Here’s a nice little three-way vintage love gathering. It was on busy W 28th (back when streets were still busy), so I only grabbed a few shots of the leading car, but you know this familiar cast of characters behind the Olds Cutlass sedan.
These Seville-wanna’ bes were so common once, but no longer. And this one is a bit worse for wear, but it looks like it’s in the hands of someone who appreciates it.
Here’s its better end.
Back in the good old days, when fuel economy meant making smaller cars, there was a rush to make small luxury cars. They took old fashioned rear drive intermediate cars and loaded them with luxury touches. This was a viable alternative for the corporations shoring up driving alternatives to their large luxury cars and many makes took this route.
GM took their venerable rear drive intermediates, and optioned them up with nice things, added a luxury name to the fenders and produced decent maneuverable luxury cars. Ford took the Fairmont and stretched and turned out a new Granada, LTD, Cougar and Continental. Chrysler put out the Fifth Avenue.
All these cars were good road cars that had proven reliability. The added luxury touches just made them even nicer for those buyers who wanted everything offered in a full sized car, but in a more fuel efficient smaller size.
The market is very different now and just trying to sell sedans has been challenging over the past decade. So, it might be a bit of a challenge for younger generations to find these rear drive intermediate luxury cars appealing. But for folks who always drove big cars, these smaller versions of their traditional rides, were good alternatives back during those days. In many ways, these smaller cars were better daily drivers than their traditional larger rides.
Smaller luxury cars hit the sweet spot for me. Plush, quiet, not much wind noise and much, much easier to park than their larger brethren. I feel no need to have the status of a large car or SUV, I don’t really care much at all what other people think of what I drive.
Oh, I thought that Cutlass was a B-Body for a moment. Good catches Paul, it’s getting harder to find cars from the 20th Century, but you got three in a row. My drive from the Tigard Bottle Drop to Tualatin last week was pretty 90s-tastic with several sightings in a short amount of time.
Poor cutlass. Once invisible as a generic GM sedan in a generic colour without even a vinyl roof or extra chrome or brougham touches (No chrome, no Brougham,) it dutifully trod the streets in simple, unassuming modesty. Then it fell into the clutches of this owner and was subjected to horrible vinyl lettering declaring it to be a clean a$$ hoopty, “Cantu Proud (?),” whatever that is, and a number of other tacky bumper stickers.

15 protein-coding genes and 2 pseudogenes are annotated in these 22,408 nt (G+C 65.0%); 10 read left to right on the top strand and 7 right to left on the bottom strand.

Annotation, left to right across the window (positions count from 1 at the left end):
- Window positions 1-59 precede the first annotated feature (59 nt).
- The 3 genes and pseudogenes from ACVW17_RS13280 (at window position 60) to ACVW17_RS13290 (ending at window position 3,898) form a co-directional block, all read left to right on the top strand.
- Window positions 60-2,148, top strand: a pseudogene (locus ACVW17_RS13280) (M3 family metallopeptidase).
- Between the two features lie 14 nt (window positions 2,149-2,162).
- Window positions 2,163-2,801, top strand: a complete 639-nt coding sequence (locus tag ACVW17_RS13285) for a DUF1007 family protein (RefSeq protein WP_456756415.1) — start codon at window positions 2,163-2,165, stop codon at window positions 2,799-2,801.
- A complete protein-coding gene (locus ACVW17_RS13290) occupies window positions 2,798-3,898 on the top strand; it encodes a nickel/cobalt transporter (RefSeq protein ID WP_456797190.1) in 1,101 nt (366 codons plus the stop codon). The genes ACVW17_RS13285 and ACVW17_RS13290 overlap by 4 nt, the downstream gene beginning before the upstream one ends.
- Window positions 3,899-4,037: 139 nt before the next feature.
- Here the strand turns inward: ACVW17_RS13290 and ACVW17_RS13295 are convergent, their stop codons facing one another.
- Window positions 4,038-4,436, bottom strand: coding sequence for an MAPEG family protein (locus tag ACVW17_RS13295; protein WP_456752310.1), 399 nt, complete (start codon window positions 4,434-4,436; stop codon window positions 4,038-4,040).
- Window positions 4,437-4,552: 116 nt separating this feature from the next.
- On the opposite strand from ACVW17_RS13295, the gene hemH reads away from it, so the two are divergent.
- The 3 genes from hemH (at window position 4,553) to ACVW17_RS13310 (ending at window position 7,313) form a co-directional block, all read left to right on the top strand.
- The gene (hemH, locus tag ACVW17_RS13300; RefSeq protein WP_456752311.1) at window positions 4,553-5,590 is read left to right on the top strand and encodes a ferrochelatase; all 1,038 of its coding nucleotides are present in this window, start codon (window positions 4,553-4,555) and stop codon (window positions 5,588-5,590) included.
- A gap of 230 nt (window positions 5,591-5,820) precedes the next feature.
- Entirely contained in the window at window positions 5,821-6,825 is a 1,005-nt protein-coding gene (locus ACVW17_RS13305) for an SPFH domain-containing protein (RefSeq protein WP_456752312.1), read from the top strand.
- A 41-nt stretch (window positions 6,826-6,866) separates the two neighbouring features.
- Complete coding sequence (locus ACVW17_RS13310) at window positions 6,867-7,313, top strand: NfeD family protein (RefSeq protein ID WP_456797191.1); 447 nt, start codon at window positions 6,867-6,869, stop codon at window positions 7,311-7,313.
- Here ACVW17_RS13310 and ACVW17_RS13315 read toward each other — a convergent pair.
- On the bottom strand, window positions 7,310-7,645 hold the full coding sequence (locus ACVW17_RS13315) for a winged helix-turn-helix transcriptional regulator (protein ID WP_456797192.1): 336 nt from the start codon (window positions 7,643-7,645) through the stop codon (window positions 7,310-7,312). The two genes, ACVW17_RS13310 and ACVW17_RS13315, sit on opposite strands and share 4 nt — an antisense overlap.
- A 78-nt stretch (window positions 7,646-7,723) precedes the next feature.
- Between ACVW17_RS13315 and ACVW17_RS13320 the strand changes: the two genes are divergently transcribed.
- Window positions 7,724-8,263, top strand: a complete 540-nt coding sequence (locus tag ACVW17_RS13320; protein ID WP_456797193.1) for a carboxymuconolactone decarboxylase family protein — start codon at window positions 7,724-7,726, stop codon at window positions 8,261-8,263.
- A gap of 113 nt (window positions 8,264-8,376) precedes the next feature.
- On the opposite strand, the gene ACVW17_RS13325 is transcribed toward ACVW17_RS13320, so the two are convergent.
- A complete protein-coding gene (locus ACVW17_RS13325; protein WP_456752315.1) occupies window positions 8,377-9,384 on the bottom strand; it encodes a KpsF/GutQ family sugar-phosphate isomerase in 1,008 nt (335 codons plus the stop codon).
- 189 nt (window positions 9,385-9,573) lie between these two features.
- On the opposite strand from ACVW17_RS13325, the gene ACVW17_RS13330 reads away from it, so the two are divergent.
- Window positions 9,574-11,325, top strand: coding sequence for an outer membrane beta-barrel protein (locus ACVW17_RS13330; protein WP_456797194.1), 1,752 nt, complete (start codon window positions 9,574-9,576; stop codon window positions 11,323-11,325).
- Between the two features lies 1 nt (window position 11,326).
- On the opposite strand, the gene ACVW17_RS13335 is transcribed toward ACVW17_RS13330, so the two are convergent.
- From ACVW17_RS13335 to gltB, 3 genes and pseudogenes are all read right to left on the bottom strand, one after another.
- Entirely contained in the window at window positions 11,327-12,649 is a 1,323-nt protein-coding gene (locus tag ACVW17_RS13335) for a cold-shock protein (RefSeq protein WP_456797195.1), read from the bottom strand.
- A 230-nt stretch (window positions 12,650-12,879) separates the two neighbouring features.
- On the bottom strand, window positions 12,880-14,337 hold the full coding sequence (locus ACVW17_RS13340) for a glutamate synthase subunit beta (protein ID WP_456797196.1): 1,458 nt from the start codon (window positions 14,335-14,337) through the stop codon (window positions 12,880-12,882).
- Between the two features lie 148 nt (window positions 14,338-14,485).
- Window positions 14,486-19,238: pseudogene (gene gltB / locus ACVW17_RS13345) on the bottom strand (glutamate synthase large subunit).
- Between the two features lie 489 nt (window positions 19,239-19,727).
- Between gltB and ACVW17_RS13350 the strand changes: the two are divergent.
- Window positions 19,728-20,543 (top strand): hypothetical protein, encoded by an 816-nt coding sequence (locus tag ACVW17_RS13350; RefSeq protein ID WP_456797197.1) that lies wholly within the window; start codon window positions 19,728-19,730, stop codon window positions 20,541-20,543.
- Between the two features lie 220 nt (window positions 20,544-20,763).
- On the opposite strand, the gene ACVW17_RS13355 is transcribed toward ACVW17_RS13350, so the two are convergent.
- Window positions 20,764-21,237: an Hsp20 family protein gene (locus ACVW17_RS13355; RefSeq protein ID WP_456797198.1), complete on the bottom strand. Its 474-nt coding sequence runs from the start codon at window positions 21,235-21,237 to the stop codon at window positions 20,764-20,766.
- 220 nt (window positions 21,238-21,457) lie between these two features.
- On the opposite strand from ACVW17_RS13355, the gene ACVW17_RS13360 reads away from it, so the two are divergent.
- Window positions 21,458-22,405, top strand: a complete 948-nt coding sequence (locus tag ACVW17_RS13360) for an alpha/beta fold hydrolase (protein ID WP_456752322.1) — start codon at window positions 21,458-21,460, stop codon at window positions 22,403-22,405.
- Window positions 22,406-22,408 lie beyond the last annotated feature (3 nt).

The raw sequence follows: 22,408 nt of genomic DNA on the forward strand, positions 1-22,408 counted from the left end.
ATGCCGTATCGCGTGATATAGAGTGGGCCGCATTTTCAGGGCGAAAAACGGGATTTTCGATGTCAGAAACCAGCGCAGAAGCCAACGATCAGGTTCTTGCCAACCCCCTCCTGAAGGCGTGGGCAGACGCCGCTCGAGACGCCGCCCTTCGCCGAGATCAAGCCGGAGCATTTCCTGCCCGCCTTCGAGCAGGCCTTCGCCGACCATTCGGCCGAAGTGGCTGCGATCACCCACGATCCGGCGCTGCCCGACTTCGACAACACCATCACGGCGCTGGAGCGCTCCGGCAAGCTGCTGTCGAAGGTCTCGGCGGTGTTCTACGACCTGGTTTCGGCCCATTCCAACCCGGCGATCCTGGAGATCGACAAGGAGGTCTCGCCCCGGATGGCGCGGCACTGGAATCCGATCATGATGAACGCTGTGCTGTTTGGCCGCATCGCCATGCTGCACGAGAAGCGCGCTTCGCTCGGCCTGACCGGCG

This is like taking your nice empty nest church lady neighbour and forcing her out in the streets in fishnet hose and a crop top.
Its missing a giant Monster® sticker and black rims to have the full “Pull me over, officer. I am drunk on some Milwaukee’s Best I found in the fridge in my Grandpa’s basement” package.
Still Klassier than a lot of stuff I see around my part of the ‘hood.
I see it being appreciated by a younger driver.
They are proud enough of it to let other drivers know it is being driven by someone with a pulse.
I never thought I’d be able to say that in a random gathering of three vehicles the Oldsmobile has the most attractive set of wheels but here it is.
The Cutlass has battle wounds in half of its headlights. The middle car–a mid-90s Accord from the looks of it–has mismatched wheels but still seems in decent shape like the Cutlass. Red Aerostars seem to be among the most common of any I see in SC, including a ’91 Eddie Bauer on Pond Branch Road. Just this past weekend I happened to see one on a side road not terribly far from where I live, but judging by the way it was parked I think its good days are well behind it now. If it were for sale I’d be pretty tempted to at least look at it, but the last thing I need is another “project” vehicle with a laundry list of unexpected problems to arise if to be used as a regular driver or for any long distances–I have a 2011 4-cylinder Ranger for daily commuting & an ’05 Astro mostly reserved for weekend/vacation duty, so I’m already covered at all bases.